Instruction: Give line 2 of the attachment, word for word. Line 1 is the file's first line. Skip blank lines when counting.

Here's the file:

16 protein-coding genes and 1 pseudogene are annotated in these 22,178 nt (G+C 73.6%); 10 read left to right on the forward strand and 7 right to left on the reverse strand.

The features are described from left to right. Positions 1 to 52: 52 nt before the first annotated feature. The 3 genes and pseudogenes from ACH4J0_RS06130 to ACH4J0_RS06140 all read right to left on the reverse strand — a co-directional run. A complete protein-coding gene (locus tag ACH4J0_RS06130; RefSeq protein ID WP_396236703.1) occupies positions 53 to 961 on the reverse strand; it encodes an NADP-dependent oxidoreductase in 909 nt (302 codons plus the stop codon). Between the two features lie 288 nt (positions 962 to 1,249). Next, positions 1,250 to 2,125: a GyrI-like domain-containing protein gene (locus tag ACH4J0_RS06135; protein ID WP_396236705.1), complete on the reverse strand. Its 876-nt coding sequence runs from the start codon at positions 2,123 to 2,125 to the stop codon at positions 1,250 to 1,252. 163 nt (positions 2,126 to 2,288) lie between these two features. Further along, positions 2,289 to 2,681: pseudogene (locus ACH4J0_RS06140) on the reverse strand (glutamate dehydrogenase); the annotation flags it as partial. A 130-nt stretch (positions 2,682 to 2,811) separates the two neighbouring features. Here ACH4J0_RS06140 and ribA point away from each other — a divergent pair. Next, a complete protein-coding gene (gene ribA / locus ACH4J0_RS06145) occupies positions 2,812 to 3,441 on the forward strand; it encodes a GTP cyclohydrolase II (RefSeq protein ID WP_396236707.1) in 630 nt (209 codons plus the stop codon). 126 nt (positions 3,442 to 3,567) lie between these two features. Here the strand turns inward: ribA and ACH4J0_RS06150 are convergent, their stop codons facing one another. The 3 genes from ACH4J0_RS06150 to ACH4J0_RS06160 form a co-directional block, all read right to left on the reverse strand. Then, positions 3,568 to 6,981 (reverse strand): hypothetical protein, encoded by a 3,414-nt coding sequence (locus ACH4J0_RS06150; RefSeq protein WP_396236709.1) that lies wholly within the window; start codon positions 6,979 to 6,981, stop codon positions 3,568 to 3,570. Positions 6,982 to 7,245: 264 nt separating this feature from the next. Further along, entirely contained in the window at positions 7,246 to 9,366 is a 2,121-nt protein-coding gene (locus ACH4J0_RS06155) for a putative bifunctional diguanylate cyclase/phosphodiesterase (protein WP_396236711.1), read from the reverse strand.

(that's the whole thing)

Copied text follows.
The features are described from left to right. Positions 1 to 52: 52 nt before the first annotated feature. The 3 genes and pseudogenes from ACH4J0_RS06130 to ACH4J0_RS06140 all read right to left on the reverse strand — a co-directional run. A complete protein-coding gene (locus tag ACH4J0_RS06130; RefSeq protein ID WP_396236703.1) occupies positions 53 to 961 on the reverse strand; it encodes an NADP-dependent oxidoreductase in 909 nt (302 codons plus the stop codon). Between the two features lie 288 nt (positions 962 to 1,249). Next, positions 1,250 to 2,125: a GyrI-like domain-containing protein gene (locus tag ACH4J0_RS06135; protein ID WP_396236705.1), complete on the reverse strand. Its 876-nt coding sequence runs from the start codon at positions 2,123 to 2,125 to the stop codon at positions 1,250 to 1,252. 163 nt (positions 2,126 to 2,288) lie between these two features. Further along, positions 2,289 to 2,681: pseudogene (locus ACH4J0_RS06140) on the reverse strand (glutamate dehydrogenase); the annotation flags it as partial. A 130-nt stretch (positions 2,682 to 2,811) separates the two neighbouring features. Here ACH4J0_RS06140 and ribA point away from each other — a divergent pair. Next, a complete protein-coding gene (gene ribA / locus ACH4J0_RS06145) occupies positions 2,812 to 3,441 on the forward strand; it encodes a GTP cyclohydrolase II (RefSeq protein ID WP_396236707.1) in 630 nt (209 codons plus the stop codon). 126 nt (positions 3,442 to 3,567) lie between these two features. Here the strand turns inward: ribA and ACH4J0_RS06150 are convergent, their stop codons facing one another. The 3 genes from ACH4J0_RS06150 to ACH4J0_RS06160 form a co-directional block, all read right to left on the reverse strand. Then, positions 3,568 to 6,981 (reverse strand): hypothetical protein, encoded by a 3,414-nt coding sequence (locus ACH4J0_RS06150; RefSeq protein WP_396236709.1) that lies wholly within the window; start codon positions 6,979 to 6,981, stop codon positions 3,568 to 3,570. Positions 6,982 to 7,245: 264 nt separating this feature from the next. Further along, entirely contained in the window at positions 7,246 to 9,366 is a 2,121-nt protein-coding gene (locus ACH4J0_RS06155) for a putative bifunctional diguanylate cyclase/phosphodiesterase (protein WP_396236711.1), read from the reverse strand.